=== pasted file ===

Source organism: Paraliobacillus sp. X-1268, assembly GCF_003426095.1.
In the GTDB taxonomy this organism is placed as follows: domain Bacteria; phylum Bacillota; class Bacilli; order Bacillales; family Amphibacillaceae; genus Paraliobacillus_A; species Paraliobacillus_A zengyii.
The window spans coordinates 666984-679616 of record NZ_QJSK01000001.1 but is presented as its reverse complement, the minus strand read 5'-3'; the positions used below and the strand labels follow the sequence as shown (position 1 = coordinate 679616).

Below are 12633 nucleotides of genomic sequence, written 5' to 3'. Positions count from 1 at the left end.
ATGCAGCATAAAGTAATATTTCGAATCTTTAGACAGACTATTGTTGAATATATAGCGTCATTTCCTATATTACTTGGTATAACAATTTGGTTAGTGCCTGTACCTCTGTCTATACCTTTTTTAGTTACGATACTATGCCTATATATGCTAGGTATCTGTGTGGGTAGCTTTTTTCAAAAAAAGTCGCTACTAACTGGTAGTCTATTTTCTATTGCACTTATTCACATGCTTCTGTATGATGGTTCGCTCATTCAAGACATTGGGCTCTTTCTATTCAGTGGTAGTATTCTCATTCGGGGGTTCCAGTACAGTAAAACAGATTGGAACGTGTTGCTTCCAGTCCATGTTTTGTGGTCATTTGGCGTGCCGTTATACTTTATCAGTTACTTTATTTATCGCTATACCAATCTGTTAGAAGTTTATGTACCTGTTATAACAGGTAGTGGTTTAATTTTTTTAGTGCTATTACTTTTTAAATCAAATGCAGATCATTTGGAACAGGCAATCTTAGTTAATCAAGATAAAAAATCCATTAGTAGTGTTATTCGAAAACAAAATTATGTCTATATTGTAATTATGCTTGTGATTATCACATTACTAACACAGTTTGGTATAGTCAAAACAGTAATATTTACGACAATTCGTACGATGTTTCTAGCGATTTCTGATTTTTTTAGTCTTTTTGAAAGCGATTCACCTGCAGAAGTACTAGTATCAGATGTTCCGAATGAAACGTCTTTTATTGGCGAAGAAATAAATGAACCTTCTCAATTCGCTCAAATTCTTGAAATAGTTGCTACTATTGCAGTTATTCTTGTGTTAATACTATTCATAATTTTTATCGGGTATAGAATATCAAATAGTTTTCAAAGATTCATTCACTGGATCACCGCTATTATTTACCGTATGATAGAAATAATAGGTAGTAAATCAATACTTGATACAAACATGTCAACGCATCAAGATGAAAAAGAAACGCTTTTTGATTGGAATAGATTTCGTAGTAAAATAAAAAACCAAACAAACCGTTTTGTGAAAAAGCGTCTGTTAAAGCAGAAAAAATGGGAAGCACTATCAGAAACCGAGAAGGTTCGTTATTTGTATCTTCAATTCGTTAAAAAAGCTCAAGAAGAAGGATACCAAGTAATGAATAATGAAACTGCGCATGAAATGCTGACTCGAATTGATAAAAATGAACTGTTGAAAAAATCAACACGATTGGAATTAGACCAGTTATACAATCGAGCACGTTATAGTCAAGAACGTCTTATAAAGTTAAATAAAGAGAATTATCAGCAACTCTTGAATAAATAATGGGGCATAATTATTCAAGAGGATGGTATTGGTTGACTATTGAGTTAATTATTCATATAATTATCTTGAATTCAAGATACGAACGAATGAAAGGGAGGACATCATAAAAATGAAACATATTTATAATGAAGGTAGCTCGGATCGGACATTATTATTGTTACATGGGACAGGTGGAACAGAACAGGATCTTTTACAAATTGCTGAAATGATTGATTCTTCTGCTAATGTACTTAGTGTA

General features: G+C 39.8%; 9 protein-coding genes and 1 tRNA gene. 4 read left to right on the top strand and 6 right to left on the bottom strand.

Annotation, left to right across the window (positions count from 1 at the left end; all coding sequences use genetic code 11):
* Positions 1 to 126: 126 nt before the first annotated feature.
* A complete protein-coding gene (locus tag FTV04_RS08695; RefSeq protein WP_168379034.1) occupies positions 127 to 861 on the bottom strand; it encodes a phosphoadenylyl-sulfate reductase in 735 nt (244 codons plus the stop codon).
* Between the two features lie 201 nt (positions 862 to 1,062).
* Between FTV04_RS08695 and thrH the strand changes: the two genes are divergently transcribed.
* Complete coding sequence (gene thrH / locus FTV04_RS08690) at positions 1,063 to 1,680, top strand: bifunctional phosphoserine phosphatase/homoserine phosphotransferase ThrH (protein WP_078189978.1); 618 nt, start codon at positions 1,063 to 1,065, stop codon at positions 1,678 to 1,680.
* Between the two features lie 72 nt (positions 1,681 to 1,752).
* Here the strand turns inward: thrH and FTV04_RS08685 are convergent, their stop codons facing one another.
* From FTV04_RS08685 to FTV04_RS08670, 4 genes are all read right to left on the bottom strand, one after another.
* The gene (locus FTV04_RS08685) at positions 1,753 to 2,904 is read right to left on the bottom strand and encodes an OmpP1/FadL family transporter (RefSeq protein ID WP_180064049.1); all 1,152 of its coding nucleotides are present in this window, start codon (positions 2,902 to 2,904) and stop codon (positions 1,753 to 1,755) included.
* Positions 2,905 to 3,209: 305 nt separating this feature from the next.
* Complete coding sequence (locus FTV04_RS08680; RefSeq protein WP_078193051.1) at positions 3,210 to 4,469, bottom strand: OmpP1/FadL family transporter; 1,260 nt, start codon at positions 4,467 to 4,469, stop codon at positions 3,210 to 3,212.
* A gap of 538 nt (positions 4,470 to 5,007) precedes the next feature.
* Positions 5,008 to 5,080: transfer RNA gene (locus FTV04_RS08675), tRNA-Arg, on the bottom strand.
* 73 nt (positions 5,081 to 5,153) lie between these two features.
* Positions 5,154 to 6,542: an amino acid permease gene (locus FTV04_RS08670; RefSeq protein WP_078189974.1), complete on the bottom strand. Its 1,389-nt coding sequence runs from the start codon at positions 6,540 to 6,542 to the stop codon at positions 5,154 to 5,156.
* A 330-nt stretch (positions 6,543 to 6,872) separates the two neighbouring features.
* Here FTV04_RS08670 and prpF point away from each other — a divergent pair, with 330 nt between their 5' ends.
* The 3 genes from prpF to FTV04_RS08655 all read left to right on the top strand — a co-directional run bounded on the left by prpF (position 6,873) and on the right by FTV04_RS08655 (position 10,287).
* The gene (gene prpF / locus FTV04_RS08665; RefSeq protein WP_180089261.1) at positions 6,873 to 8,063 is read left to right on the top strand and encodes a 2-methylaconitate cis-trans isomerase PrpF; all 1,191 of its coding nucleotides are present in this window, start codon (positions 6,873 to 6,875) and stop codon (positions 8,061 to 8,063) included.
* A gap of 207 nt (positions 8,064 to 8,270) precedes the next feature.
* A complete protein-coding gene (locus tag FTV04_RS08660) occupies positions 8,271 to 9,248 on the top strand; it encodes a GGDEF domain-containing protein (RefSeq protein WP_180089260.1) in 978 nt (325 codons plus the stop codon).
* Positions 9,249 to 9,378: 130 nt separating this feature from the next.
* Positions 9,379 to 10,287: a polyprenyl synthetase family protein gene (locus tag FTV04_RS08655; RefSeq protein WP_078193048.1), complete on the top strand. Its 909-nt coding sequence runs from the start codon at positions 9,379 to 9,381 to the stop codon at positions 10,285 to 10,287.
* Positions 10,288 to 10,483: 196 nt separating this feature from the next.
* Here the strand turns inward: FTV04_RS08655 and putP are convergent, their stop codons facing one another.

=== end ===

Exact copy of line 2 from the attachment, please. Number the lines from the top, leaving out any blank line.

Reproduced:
In the GTDB taxonomy this organism is placed as follows: domain Bacteria; phylum Bacillota; class Bacilli; order Bacillales; family Amphibacillaceae; genus Paraliobacillus_A; species Paraliobacillus_A zengyii.